Griffiths shows the CP at its best when it swims against the tide — refusing to load the Jolly George, the Invergordon Mutiny, refusing to allow the Jews to be blamed for austerity and war, the legendary volunteer battalion to defend the Spanish Republic, exposing fascist manoeuvres in Finland in 1939-40 and then explaining them in thousands of factory gate meetings.

This was then repeated during the Anglo-Israeli assault on Suez, organising squads to defend communities during the racist riots in Notting Hill, calling for the recall of the fleet during the war in the Malvinas/Falklands and later, playing an important role in mobilising against the Iraq war and warning of the dangers arising from the war in Ukraine. 

Griffiths is at his fiery best when writing about the dissolution of the Communist Party by the so-called Eurocommunists, who ended up dissolving themselves within a few years and making off with all the family silver. This crisis, which has been the hardest to recover from, was achieved “in a period when the labour, left-wing movement in Britain and internationally experienced dashed hopes and severe defeats.”

He deals with individual characters, and expect to discover the truth about “Red Robbo,” Thora Silverthorne — champion of the founding of the NHS — past general secretary Gordon McLennan, former Morning Star editor John Haylett, Dora Cox and Annie Powell among others. 

Griffiths has also done painstaking research into police and secret service files that are evidence of  eavesdropping, opening letters, bugging offices and burglarising party and private premises, stealing information, preventative detention and using violence extensively against Hunger Marchers, to protect Mosley’s fascists, and against poll tax protesters and those supporting striking miners. 

It is clear, for example, that during WWII, Herbert Morrison, the Labour home secretary, wanted to ban the Communist Party altogether but was advised against doing so by civil servants and the security services. So he banned the Daily Worker instead.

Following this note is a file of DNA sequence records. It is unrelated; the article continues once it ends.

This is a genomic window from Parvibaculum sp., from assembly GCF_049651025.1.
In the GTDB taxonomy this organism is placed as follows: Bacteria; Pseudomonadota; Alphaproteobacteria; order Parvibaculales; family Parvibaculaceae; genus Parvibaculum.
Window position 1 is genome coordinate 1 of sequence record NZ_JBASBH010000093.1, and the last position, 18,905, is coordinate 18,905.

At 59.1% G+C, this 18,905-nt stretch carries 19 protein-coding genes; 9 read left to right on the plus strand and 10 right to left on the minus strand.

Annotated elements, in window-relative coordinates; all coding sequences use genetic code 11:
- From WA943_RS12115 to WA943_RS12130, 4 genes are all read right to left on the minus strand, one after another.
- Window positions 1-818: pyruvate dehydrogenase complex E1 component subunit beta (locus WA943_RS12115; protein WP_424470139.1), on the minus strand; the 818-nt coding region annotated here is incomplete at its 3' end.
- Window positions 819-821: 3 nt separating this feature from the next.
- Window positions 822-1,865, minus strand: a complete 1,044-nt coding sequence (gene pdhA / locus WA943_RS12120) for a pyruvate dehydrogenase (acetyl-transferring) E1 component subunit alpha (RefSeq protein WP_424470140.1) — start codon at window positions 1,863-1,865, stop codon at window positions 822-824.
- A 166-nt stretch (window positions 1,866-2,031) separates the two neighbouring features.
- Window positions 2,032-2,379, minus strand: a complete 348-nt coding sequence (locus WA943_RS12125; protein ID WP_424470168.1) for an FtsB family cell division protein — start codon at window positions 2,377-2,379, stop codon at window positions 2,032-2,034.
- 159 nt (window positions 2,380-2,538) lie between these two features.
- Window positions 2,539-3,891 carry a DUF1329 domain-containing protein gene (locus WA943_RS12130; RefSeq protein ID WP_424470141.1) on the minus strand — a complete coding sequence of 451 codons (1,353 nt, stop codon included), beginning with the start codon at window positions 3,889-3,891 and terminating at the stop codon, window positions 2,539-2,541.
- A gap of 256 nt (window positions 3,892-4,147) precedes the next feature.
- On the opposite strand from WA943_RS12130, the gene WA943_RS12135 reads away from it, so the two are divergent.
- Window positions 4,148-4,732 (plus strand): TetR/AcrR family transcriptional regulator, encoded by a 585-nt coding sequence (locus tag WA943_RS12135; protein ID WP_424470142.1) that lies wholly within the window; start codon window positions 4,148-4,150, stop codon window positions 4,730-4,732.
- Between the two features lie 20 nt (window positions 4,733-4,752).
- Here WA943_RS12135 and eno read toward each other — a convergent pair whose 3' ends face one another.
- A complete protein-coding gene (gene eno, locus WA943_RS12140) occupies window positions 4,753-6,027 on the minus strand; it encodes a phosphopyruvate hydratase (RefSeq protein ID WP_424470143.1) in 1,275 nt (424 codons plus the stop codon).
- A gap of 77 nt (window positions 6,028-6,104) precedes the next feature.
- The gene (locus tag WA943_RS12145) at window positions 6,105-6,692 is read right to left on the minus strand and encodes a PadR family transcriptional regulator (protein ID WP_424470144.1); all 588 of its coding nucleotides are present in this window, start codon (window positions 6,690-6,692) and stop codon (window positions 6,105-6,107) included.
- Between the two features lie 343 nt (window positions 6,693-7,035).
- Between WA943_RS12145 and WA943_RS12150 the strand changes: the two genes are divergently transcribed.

Griffiths says of the first Labour government of 1924 that “it was in office, but not in power.” The story of the Communist Party is the reverse as it has found ways to deploy political power, without being in office. It is amazing how much impact the Communist Party has had without parliamentary representation, with the struggle of mass movements and tactical ingenuity. Griffiths writes proudly of the role of the Communist Party in forcing the government’s hand on the Second Front, forming the Wales TUC and playing a key role in the establishment of a Scottish Parliament. 

Likewise its leadership of the mass extra-parliamentary struggles of the late ’60s and early 1970s led to legislation on equal pay, health and safety and against discrimination at work. These are laws that have been built on and workers still use to improve their lives today.
Griffiths writes as a communist activist and leader who has helped make decisions that define the party’s recent history. He is an established author with a combative style, that employs rigorous standards of research and spurns jargon. 

If in the future Griffiths were to write more about the party I think that much could be gained by describing how the inner workings of democracy in the Communist Party have evolved. He demonstrates the organic emergence of the idea of a “British Road to Socialism” but also the creative tensions within it. 

But Griffiths knows the power of history as educator, agitator and organiser. So, despite the errors that he does not shirk from describing, he also relates the story as it should be told, with confidence and pride.

Phil Katz is East of England district secretary of the Communist Party.